Think about it…if you go to the doctor and he or she treats only your obvious symptoms, are you cured? Probably not. Sooner or later the problem will return. Getting at the root cause of the problem is key to the cure for both humans and machines.
For example, how many times have you or, let’s say somebody you know, replaced a damaged circuit board, only to have the same problem happen again? The circuit board often takes one on the chin for the team!
To protect your CNC equipment, you must first recognize (and eliminate/reduce) the repeat offenders: heat, dirt, corrosion, vibration, moisture, current surges, and voltage transients. Here are eight tips for preventing and dealing with your CNC machines and the control circuit board:
- Keep the air flowing, especially in sealed cabinets. Air conditioning is nice, but expensive. Just keeping the air flowing past these machines is often enough. Keep the cooling fan and duct filter clean and functional by inspecting at least every six months.
- If problems develop with your CNC, make sure to zero out the machine and move the spindle into the home position before troubleshooting.
- Keep things dry and clean. No sloppy pigs in the machine shop! (Unless they are soaking up oil!) Corrosion and dirt are some nasty customers but you may be able to avoid repairs, at least for a little while longer, by simply removing the board and reinstalling /reseating it. Which doesn’t cost you anything! The simple action of removing the board is often enough to loosen built up corrosion residue or dirt and reestablish a good connection to buy yourself some time before you need circuit board repairs.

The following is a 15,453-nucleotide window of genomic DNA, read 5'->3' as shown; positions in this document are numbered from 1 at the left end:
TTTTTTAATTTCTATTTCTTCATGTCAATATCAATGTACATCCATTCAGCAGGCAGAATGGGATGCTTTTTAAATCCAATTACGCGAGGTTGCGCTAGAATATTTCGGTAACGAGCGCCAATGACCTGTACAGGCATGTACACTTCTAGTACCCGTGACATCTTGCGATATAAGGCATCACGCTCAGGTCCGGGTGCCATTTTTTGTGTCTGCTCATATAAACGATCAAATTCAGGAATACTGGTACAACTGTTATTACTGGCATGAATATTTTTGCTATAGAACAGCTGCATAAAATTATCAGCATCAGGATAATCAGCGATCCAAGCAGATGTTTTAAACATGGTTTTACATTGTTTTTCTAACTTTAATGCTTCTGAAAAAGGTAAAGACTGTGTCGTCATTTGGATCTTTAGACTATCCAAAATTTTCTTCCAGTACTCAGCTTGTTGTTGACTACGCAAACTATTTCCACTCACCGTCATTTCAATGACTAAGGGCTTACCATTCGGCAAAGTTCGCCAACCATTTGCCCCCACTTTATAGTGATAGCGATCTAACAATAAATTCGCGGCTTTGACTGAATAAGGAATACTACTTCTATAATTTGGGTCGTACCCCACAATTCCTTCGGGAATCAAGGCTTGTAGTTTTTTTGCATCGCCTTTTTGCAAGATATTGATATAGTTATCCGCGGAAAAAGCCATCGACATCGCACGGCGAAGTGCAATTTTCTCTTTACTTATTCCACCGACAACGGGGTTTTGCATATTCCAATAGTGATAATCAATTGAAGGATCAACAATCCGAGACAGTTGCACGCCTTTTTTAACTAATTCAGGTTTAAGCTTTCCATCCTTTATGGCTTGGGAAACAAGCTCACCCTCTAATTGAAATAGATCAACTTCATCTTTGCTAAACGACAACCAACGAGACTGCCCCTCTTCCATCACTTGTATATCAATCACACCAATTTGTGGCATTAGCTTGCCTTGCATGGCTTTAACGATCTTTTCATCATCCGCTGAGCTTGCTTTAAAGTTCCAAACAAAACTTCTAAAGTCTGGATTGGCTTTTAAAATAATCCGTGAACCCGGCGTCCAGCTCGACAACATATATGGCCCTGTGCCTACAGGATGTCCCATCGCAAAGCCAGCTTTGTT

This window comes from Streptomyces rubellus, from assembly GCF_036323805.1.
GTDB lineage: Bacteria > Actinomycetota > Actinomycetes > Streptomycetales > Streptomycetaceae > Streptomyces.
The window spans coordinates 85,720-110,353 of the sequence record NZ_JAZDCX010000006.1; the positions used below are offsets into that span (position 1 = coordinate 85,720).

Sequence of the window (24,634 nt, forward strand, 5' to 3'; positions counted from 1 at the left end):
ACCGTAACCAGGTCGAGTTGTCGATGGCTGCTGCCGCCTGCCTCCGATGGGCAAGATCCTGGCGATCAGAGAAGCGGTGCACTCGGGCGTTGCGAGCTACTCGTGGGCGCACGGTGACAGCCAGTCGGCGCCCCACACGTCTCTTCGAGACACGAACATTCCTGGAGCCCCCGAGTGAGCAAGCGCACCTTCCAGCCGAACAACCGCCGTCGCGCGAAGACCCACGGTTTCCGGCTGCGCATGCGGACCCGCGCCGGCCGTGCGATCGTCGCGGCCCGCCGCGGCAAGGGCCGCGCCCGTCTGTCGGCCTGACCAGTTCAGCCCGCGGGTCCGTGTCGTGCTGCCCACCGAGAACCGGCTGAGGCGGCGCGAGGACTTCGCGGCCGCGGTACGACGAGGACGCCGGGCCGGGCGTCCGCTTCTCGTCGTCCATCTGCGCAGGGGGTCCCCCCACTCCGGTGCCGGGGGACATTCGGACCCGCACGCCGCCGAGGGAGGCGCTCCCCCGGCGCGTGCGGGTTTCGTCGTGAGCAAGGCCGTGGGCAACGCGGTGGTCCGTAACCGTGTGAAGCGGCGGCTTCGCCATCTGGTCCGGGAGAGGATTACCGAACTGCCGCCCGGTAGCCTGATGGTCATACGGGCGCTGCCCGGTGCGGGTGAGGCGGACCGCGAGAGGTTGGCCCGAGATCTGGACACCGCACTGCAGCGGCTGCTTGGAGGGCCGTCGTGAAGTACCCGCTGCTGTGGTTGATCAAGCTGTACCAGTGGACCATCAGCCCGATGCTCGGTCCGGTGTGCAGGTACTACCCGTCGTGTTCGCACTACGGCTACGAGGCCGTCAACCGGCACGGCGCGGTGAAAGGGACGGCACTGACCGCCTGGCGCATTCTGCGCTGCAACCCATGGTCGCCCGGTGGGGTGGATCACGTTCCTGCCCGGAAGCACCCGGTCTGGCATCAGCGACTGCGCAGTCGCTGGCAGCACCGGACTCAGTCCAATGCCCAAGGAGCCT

- Lubrication and air are your CNC’s good friends. Make sure it is getting enough of both. If the air pressure or oil pressure get too low, the machine will not continue running properly costing you time and money.
- Clean out the chip drawer. I repeat…no sloppy pigs in the shop! Overfull chip boxes inhibit coolant flow creating excess heat which is never good.
- Inspect, or if necessary get someone who knows how to inspect your motor and your memory storage batteries. Change the batteries for your RAM memory once a year so you can rest easy knowing that if there is a power failure you will not lose critical information. Don’t forget to back up first!
- Have a SPARE circuit board configured and set with the proper dip switch setting if needed and know where it is. Your CNC machine will invariably break down during a rush job and you will be glad to have that spare. During slower times, load the spare circuit board into the machine just to test it.
- Last but not least, when you finally do need repairs, tell your service provider everything. Having all the information will speed up the evaluation and repair process.
When you do need CNC circuit board repairs, choose a reputable industrial electronic repair shop that provides free evaluations, good service, and a solid warranty.